Facebook (NASDAQ:FB) has developed the product of a generation and has revolutionized the way hundreds of millions of people communicate, connect and socialize on a daily basis. With over 1 billion active users, 680 million of which are active on mobile, Facebook is the best positioned company globally to monetize the trend to mobile activity. Facebook's growth accelerated in the December quarter to over 40% as its mobile revenue increased from zero earlier in the year to 23% of its total advertising revenue. This trend, along with Facebook's potential to monetize other opportunities such as e-commerce, search and cloud should have Facebook flying high with a world beating multiple. Yet, Facebook's valuation has significantly lagged all of its high growth peers.
Table 1 details the current financials, analyst's forecasts and subsequent valuations of a peer group for Facebook. The peer group includes Salesforce.com (NYSE:CRM), Amazon (NASDAQ:AMZN), Netflix (NASDAQ:NFLX) and LinkedIN (NYSE:LNKD). I selected high-flying internet companies with fast growth potential focused in or around the target space of Facebook that are currently in "investment mode". All have a similar investment thesis, namely that they are uniquely positioned to lead an emerging on-line growth segment that will garner outsized profits and returns down the road. The class of four companies has an average trailing gross margin of 54% and forecasted 2013 net margin and revenue growth of 4.7% and 32.3% respectively. The average forward 2013 and 2014 P/E's are 141 and 70 respectively, and the PERG (2014 P/E divided by 2013 revenue growth) is a lofty 2.6. Facebook's financials and analyst forecasts both compare very favorably to the group. Facebook has a 2,100 basis point higher gross margin, over 4x the net margin of the peer group and a similar growth rate, yet it trades at about half of the P/E and PERG multiple.
Table 1: Facebook Peer Group Financials, Forecast and Valuation
It is likely that Facebook will exceed analyst growth targets over the next few years as they are revolutionizing the advertising business with the largest potential targeted audience in history. They have the best proprietary information to create targeted direct marketing campaigns on a mass market scale for any consumer business. While their growth and revenues to date have been impressive, they are just beginning to understand mobile ad placement and how to optimize it (how many users, how much to different users and under what circumstances) without saturation by using direct feedback from users on what is working and what is not. For example, through different trials with News Feed they were able to increase ad viewing and effectiveness by 50% with only a 2% impact on page "likes". Add this to the additional potential of graph search, gifts, gaming expansion and cloud services combined with profit margin exceeding 20% and upside earnings is enormous.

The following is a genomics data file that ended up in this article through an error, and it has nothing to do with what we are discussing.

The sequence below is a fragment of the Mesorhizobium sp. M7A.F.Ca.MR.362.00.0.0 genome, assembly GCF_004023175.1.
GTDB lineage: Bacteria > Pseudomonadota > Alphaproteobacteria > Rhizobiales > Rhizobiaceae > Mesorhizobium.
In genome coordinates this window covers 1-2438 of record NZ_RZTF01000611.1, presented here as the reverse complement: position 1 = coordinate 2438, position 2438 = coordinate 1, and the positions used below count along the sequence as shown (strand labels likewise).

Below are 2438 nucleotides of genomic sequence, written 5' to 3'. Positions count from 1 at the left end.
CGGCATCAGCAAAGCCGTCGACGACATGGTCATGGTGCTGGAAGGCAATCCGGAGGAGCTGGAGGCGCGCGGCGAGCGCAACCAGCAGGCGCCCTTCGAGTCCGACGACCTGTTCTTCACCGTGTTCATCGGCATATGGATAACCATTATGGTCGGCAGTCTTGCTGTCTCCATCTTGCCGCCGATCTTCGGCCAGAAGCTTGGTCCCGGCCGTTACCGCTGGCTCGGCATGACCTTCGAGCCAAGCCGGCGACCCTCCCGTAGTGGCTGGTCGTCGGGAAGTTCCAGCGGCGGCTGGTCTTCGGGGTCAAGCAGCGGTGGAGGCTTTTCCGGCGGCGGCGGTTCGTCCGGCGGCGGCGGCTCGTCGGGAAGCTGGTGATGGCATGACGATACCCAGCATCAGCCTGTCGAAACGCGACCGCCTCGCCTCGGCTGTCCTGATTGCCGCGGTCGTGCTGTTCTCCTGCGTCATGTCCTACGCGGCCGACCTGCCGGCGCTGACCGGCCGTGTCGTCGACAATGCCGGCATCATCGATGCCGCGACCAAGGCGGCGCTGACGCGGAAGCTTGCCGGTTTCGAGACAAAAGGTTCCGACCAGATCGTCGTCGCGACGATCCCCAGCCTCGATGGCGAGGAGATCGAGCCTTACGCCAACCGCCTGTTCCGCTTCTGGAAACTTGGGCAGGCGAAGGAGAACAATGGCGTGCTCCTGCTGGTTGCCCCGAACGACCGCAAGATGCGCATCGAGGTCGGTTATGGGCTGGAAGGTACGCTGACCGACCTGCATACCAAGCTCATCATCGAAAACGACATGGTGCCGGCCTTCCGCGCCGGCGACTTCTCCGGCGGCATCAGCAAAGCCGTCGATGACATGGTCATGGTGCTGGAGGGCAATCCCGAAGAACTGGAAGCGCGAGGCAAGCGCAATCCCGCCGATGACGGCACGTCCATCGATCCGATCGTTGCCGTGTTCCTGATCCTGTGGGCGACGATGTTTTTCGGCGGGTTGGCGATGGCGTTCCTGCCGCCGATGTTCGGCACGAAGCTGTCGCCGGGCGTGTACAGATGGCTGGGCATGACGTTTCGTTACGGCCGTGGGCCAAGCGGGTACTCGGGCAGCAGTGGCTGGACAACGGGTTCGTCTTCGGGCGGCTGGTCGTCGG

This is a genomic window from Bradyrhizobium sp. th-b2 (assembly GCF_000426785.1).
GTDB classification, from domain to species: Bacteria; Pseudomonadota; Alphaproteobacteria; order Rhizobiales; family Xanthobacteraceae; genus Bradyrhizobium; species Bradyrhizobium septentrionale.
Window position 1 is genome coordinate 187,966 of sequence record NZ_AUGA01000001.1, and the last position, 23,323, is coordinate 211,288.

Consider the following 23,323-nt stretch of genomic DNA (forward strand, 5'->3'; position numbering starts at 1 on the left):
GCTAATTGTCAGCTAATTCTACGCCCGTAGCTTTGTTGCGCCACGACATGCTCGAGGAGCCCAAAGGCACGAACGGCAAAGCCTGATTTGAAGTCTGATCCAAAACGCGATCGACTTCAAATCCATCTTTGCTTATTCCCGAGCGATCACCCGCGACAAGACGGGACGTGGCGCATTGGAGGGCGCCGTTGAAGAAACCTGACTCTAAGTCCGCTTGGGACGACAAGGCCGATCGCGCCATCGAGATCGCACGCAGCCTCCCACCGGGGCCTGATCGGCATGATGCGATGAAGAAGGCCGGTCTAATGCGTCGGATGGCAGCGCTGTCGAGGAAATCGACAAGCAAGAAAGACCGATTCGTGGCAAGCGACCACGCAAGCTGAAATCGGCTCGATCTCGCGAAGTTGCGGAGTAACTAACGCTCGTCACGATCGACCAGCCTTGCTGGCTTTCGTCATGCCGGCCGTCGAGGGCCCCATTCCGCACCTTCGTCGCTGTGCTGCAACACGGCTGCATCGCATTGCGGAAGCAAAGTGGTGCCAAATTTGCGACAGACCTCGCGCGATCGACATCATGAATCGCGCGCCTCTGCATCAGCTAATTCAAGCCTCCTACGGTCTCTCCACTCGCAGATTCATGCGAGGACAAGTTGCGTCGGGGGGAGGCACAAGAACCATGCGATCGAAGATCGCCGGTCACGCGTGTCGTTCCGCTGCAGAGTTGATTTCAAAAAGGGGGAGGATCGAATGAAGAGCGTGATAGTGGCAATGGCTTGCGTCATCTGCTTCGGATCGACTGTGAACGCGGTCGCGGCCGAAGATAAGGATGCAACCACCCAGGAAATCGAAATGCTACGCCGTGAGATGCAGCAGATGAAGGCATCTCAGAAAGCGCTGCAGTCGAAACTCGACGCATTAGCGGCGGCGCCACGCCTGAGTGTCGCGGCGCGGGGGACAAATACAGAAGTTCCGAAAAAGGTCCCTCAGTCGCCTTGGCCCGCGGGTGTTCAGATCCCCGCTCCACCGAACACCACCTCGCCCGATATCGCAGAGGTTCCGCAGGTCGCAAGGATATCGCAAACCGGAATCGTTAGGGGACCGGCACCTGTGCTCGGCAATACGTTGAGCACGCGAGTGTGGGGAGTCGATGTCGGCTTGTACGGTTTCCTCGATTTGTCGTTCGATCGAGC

So, even with analyst's current estimates, why has Facebook trailed its peers so significantly in valuation? It is simple supply and demand without a catalyst. Due to IPO share lockup releases between 8/6/2012 to 11/14/2012, Facebook floated an additional 1.837 billion shares on an existing 337 million float (an astounding 445% increase in supply). With the question of mobile monetization hanging out there, demand for the stock could not match this massive supply increase and plummeted from its $38 offering price in May to a low of $17.55 in September.
CEO Mark Zuckerberg provided the demand catalyst on October 24th by presenting a clear mobile strategy that gave confidence in the story to investors. That event coupled with the relief from the last large release of lockups on 11/14/12 propelled the stock up 85% from its low to $32.47 by the end of January. A post Q4 conference call retrace to $28.11 (at its 50 day moving average) after such a powerful two month run should help propel the stock now that the supply gap is largely behind it.
Facebook should now be free to trade in line with its peer group valuation - one way or another. While I have a hard time justifying the peer group valuation numbers (I have written extensively about the bubble that is Amazon), Facebook has the potential for 2x upside on the current $28 price if the peer valuations hold at the current levels in a continued bull run. There is of course the potential the peer group multiples drop significantly and in that event, they would need to drop by 50% before Facebook looked fairly valued in a comparison to them.
Facebook's fundamentals and outsized potential make it deserving of a valuation multiple commensurate with its peer group. Its share price has been held back by too much supply from its series of IPO lockup releases combined with a lack of understanding of its plan for mobile monetization. Now that these two key issues are behind them, look for Wall Street's confidence to continue to build in Facebook leading its valuation to grow more in line with its potential and peer group multiple. If the bull market run continues I look for Facebook to reach $35 to $38 over the next few months, and once it breaks through the IPO resistance level, it should run much higher.
Disclosure: I am long FB. I wrote this article myself, and it expresses my own opinions. I am not receiving compensation for it (other than from Seeking Alpha). I have no business relationship with any company whose stock is mentioned in this article.